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Old 05-17-2009, 09:10 PM   #7 (permalink)
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Default Re: ?? Amended Air Carrier Access Act Regulation (NEW)

(cont.)

Section 382.121 – Stowage of Mobility Aids and Other Assistive Devices in the Cabin


#44. When may a bag containing an assistive device be counted towards a passenger’s carry-on bag limit?

Answer: An assistive device is any piece of equipment that assists a passenger with a disability to hear, see, communicate, maneuver, or perform other functions of daily life, and may include medical devices and medications. A carrier may count toward a passenger’s carry-on limit a carry-on bag containing items other than an assistive device. For example, a bag containing both medications related to the passenger’s disability and toiletry items or one in which a back brace and clothing are packed would be subject to the carry-on limit even though the medications and back brace meet the definition of assistive device. To the extent possible, all of a passenger’s assistive devices should be included in one bag. When making a determination as to whether an item qualifies as an assistive device, the carrier may ask the passenger how the item assists the person in performing a function of daily life.


#47. Are food and equipment that a service animal requires to function as a service animal considered assistive devices under Part 382?

Answer: Equipment used by a service animal (e.g., harness, leash, vest) in conjunction with its work as a service animal is an assistive device under the rule. Food is not equipment under this definition and therefore when tendered as carry-on or checked baggage, the standard size, weight, and baggage allowance limits of the carrier may apply.
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Old 10-05-2011, 01:02 PM   #8 (permalink)
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Default Feedback Being Requested

Close of Comment (feedback) Deadline is November 28, 2011

Appendix: Proposed Regulation

The proposed rule regarding service animal relief areas reads as follows:

49 CFR 27.72 Boarding Assistance for Aircraft

(h) Service animal relief areas. Each airport with 10,000 or more annual enplanements shall consult with service animal training organization(s) and cooperate with airlines that own, lease, or control terminal facilities at that airport to provide at least one animal relief area in each airport terminal for service animals that accompany passengers departing, connecting, or arriving at the airport. To the extent that airports have established animal relief areas prior to the effective date of this subsection and have not consulted with service animal training organization(s), airports shall consult with service animal training organization(s) regarding the sufficiency of all existing animal relief areas.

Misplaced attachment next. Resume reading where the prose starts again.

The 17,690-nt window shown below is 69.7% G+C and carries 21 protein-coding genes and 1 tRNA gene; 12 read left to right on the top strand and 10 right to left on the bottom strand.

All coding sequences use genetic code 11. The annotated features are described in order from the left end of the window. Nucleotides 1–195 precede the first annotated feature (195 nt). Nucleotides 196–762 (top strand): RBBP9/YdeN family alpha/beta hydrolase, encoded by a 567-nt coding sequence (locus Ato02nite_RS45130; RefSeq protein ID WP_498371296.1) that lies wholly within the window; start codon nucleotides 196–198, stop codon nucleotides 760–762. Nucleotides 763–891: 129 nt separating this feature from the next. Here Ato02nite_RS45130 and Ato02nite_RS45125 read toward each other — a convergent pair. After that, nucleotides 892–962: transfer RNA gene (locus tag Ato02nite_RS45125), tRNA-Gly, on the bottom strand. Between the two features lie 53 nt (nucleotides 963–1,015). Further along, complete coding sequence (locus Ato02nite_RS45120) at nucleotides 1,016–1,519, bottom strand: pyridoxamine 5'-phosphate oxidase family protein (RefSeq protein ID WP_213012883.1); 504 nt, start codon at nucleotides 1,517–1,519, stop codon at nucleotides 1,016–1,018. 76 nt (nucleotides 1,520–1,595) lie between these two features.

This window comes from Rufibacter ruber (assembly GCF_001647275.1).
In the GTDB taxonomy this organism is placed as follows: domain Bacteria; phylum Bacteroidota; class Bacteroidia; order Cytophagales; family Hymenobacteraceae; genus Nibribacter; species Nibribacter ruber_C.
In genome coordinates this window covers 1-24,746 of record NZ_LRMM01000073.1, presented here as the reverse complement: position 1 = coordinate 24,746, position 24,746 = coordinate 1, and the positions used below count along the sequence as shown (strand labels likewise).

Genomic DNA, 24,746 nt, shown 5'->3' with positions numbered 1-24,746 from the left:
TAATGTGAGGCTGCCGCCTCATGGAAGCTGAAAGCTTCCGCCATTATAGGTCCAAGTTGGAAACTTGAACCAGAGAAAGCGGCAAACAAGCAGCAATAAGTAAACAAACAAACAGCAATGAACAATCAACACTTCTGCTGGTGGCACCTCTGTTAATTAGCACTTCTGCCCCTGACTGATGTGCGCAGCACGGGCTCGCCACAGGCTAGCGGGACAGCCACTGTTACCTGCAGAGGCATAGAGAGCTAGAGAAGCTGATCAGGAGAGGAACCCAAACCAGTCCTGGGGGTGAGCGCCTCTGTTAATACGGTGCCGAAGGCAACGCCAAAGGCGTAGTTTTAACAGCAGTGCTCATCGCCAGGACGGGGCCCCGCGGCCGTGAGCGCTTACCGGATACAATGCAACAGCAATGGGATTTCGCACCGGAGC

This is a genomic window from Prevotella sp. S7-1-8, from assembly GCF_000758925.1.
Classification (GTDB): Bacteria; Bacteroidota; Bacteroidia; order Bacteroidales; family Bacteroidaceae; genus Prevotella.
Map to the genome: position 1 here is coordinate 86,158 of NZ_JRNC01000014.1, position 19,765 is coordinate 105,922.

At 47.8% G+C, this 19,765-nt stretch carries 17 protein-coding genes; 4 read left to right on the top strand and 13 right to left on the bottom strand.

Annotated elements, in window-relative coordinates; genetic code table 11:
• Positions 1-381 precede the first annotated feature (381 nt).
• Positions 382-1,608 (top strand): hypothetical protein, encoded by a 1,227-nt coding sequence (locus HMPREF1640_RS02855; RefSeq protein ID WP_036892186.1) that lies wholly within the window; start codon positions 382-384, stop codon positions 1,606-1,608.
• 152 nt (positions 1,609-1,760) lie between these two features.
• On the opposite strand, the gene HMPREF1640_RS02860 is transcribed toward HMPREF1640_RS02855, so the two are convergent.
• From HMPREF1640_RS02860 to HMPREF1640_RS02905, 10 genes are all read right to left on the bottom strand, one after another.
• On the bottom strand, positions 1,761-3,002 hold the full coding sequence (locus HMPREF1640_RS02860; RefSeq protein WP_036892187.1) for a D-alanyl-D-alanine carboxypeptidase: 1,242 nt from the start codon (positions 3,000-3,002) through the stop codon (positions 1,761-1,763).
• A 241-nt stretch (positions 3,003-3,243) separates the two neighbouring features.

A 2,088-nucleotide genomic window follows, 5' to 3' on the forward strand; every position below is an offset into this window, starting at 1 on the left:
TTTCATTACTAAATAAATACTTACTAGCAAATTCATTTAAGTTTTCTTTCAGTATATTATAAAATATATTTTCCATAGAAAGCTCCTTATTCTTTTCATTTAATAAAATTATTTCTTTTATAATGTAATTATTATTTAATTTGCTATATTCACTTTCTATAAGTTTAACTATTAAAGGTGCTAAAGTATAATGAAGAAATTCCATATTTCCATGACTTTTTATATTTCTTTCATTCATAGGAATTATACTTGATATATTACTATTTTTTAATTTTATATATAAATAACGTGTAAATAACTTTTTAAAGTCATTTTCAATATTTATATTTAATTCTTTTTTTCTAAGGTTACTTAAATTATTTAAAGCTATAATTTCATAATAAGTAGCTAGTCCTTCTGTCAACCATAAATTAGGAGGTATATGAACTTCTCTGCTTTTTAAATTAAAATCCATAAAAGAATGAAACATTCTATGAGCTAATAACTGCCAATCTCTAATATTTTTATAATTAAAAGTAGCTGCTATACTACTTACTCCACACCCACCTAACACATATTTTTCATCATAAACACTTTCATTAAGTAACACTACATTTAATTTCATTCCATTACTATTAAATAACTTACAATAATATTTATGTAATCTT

Department of Transportation, Nondiscrimination on the Basis of Disability in Programs or Activities Receiving Federal Financial Assistance (U.S. Airports), Docket No. DOT-OST-2011-0182, 76 Fed. Reg. 60426 (September 29, 2011).
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Old 10-05-2011, 01:27 PM   #9 (permalink)
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Default

From the blog Dog Law Reporter


Relief Areas for Dogs at Airports: Department of Transportation Proposes Rules, Solicits Advice on Open Issues
Friday, September 30, 2011

With credit also to Patty Dobbs Gross, Joan Esnayra, Anne Wicklund, Caitlin Moore, and Matt Kincaid.

Quote:
Those who travel with service animals, and probably those who travel with search and rescue dogs as well as small dogs that come under weight limits for carry-on transport, should take a look at the rules since the Department is seeking advice on issues such as the number of relief areas, whether they have to be located inside terminals, and whether airports should have personnel available to help people, such as blind people and people with mobility impairments, to and from service animal relief areas.

Dog Law Reporter: Relief Areas for Dogs at Airports: Department of Transportation Proposes Rules, Solicits Advice on Open Issues
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Old 12-29-2014, 02:12 PM   #10 (permalink)
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Default Complaints on Site

What are the requirements for providing Complaints Resolution
Officials?


The Complaints Resolution Official (CRO) is intended to be the carrier’s “expert” in compliance with the requirements of the Air Carrier Access Act. Carriers providing scheduled or non-scheduled service using aircraft with 19 or more passenger seats must designate one or more CROs. U.S. carriers must make CROs available at each airport served during times of operation. Foreign carriers must make CROs available at each airport serving flights that begin or end at U.S. airports.

Carriers must make passengers with a disability aware of the availability of a CRO and how to contact the CRO when any person complains or raises concerns about discrimination, accommodations, or service with respect to passengers with a disability, and carrier personnel do not immediately resolve the issue to the passenger’s satisfaction or provide the requested accommodation.